Review Summary: Almost flawless, the debut Titan Force album is most likely the best “late ‘80s” heavy/power metal album you haven’t listened to yet.
1983 was a fantastic year for hard rock and heavy metal music. A casual look at the albums released during that year, will prove that they are still considered la crème de la crème for both genres. Albums such as Dio’s Holy Diver
, Iron Maiden’s Piece Of Mind
, Metallica’s Kill ‘Em All
, Mercyful Fate’s Melissa
, Motley Crue’s Shout At The Devil
, Def Leppard’s Pyromania
, gave metal heads a huge kick in the butt and drove a lot of them into the know of rock n’ roll. It was in that spirit, that three siblings from the fine state of Colorado, Mario (guitars), John (bass) and Stefan Flores (drums) decided to start their own band, initially under the Titan moniker. After a two-track demo, keyboardist/guitarist Bill Richardson came aboard and the band changed its name to Titan Force, yet it was lacking a competent singer to complete the line up. Eventually, the slot was filled by Harry Conklin (known from the metal outfit of Jag Panzer, also hailing from Colorado), who was, at that time, as session musician in Mark Reale’s (R.I.P.) Riot for some live shows. The recruiting of Conklin proved to be an ideal choice, as the debut and eponymous Titan Force album is considered among the highly essential efforts in slipstreaming progressive rock and jazz/fusion elements into ‘80s heavy/power metal.
requires zero warm-up time, in order to be imprinted into the mind and body. This is due to the realization of relatively simple arrangements per song, a seemingly opposing situation to the band’s (more than) obvious top notch musicianship. Despite its apparent simplicity, the album’s music is highly diverse per se, memorable and uplifting, whereas it could easily stand on its own in an instrumental album. Titan Force are revolving around the inherent alphabet of late ‘80s US heavy/power metal and slipstream in it, a well received amount of progressive rock and jazz/fusion elements. The latter make an appearance for themselves namely in the form of discrete yet captivating synths, highly technical but essential lead guitar solos and few yet really entertaining interplays between the two poles of the rhythm section.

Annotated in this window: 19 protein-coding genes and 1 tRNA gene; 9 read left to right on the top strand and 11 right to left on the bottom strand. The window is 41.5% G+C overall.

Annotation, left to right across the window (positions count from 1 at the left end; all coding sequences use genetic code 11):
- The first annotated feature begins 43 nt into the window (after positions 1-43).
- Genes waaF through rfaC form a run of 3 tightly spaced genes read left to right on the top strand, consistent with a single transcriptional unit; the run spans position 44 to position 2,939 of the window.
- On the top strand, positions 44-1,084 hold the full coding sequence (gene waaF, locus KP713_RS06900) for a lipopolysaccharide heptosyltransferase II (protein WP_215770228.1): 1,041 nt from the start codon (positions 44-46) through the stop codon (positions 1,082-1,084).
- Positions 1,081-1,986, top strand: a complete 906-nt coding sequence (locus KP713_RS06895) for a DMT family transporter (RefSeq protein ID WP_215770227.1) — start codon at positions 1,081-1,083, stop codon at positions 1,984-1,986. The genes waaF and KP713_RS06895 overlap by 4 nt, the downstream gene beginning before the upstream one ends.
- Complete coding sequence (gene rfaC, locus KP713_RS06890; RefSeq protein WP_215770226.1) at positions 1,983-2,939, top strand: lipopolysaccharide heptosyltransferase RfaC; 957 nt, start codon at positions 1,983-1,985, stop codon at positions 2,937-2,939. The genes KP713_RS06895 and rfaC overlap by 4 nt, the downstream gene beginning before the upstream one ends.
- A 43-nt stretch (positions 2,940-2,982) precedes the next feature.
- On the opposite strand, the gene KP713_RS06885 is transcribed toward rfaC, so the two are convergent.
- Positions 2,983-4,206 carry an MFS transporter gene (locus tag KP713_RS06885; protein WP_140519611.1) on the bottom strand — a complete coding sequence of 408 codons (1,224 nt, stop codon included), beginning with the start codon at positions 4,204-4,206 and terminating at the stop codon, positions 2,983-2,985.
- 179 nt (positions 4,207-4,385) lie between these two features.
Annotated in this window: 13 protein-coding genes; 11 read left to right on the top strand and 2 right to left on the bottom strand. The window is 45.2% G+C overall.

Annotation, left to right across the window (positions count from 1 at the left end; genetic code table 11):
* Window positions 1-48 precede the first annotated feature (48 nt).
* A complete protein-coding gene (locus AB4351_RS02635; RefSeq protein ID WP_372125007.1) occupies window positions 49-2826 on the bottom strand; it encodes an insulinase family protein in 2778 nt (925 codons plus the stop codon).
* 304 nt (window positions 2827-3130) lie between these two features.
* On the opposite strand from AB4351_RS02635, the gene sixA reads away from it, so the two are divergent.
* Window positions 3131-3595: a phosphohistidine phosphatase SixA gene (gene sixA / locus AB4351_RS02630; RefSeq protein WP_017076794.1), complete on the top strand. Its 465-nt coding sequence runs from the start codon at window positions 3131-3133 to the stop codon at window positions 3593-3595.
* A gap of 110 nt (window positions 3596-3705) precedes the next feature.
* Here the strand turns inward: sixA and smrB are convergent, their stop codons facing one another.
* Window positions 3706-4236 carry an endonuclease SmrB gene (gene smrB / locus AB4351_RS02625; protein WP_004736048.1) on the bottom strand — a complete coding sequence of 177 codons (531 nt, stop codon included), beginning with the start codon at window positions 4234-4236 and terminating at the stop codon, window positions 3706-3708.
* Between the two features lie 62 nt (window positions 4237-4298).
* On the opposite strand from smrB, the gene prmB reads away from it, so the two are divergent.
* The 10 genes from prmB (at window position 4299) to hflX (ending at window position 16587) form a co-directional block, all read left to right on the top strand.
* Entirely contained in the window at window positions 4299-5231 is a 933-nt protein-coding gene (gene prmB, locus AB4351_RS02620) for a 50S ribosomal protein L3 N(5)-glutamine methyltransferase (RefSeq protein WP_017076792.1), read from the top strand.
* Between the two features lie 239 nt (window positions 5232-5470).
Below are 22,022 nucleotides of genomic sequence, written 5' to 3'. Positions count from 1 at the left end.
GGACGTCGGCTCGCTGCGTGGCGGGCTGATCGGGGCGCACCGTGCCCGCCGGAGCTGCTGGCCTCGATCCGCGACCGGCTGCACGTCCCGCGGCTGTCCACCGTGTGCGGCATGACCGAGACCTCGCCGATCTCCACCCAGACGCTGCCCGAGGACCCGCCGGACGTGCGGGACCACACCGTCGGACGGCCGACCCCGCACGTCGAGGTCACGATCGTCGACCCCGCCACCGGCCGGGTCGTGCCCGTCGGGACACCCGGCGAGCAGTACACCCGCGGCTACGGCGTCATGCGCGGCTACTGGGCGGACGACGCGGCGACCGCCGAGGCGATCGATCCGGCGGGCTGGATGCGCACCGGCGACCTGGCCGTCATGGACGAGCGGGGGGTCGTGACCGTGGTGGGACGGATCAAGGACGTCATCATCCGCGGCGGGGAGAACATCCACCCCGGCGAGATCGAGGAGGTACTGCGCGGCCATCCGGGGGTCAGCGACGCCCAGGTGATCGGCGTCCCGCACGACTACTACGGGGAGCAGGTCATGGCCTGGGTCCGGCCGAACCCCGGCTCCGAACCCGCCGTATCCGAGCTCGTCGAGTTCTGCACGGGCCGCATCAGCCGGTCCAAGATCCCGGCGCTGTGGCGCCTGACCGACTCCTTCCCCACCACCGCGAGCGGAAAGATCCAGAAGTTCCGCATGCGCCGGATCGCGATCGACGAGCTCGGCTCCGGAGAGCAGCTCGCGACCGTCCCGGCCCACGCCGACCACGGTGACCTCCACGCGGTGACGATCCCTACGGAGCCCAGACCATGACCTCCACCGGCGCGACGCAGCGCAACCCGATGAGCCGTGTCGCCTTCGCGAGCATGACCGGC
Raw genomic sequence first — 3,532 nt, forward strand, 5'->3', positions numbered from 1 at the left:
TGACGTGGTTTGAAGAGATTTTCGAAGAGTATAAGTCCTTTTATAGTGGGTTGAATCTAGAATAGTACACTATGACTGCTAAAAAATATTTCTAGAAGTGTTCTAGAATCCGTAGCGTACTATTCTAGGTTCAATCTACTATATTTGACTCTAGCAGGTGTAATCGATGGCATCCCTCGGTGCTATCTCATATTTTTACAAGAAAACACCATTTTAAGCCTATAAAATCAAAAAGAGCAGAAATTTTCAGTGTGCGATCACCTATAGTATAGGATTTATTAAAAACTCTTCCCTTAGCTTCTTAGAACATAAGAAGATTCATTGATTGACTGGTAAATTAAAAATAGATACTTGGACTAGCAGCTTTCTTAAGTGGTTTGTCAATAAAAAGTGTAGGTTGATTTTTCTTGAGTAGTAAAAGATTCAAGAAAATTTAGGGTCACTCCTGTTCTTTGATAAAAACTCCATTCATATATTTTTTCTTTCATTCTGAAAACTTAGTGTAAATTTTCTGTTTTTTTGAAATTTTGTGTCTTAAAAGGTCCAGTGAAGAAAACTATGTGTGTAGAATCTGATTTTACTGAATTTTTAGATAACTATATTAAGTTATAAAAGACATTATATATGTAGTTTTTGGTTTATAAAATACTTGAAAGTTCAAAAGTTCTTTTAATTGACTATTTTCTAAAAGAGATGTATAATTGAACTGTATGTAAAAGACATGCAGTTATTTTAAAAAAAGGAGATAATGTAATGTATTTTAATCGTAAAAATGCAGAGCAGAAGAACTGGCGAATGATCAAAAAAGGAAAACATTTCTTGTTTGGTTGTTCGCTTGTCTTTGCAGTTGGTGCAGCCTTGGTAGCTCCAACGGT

In view of the previously described musical background, vocalist Harry Conklin is being given all the room needed for crafting some of the most mesmerizing vocals ever heard in ‘80s “classic” metal. Throughout the album, Conklin amazes while barely trying, with his stratosphere pitch singing and vibrato capability. However, he does not rest comfortable in the aforementioned attributes in order to perform his task, as he has contributed aplenty to the song writing process. The vocal lines in songs such as “Lord Desire” (probably the album’s best song), “Master of Disguise” or “New Age Rebel” seem to follow the meander-like, adventurous trajectory of Amazon river waters and they assess Conklin as a worthy rival with respect to far more acclaimed metal vocalists of the same kin.
When all is said and done; the first Titan Force album stands as a milestone for ‘80s heavy/power metal with prog rock leanings, and an abundant source of inspiration for the not-too-few 21st century power/progressive metal bands that worship this sound. When compared to its homologous releases, Titan Force
constitutes another link in the chain of awesome US heavy/power albums released near the dusk of the ‘80s by bands such as Oliver Magnum, Lethal, Hittman or Drive, bands that helped in forging a road less travelled for metal at that time, gaining however, little acclaim during their flourishing period.